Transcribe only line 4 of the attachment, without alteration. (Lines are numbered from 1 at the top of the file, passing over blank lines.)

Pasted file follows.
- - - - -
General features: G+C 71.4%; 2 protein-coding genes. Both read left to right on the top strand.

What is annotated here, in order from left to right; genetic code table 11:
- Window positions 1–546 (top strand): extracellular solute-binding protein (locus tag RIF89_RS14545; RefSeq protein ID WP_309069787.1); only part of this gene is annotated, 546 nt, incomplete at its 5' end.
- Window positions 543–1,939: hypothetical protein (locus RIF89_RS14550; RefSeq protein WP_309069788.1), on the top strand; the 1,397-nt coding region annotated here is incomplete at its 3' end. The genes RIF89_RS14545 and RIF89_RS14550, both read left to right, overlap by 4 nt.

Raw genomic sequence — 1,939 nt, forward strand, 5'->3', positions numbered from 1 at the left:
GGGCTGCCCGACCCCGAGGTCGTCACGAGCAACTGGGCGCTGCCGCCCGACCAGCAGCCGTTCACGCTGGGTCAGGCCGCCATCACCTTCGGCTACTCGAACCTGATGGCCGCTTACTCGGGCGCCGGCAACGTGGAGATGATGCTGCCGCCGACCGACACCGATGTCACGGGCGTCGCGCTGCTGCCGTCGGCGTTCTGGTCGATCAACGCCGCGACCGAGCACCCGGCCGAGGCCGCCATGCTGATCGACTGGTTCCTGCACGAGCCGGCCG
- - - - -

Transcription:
- Window positions 543–1,939: hypothetical protein (locus RIF89_RS14550; RefSeq protein WP_309069788.1), on the top strand; the 1,397-nt coding region annotated here is incomplete at its 3' end. The genes RIF89_RS14545 and RIF89_RS14550, both read left to right, overlap by 4 nt.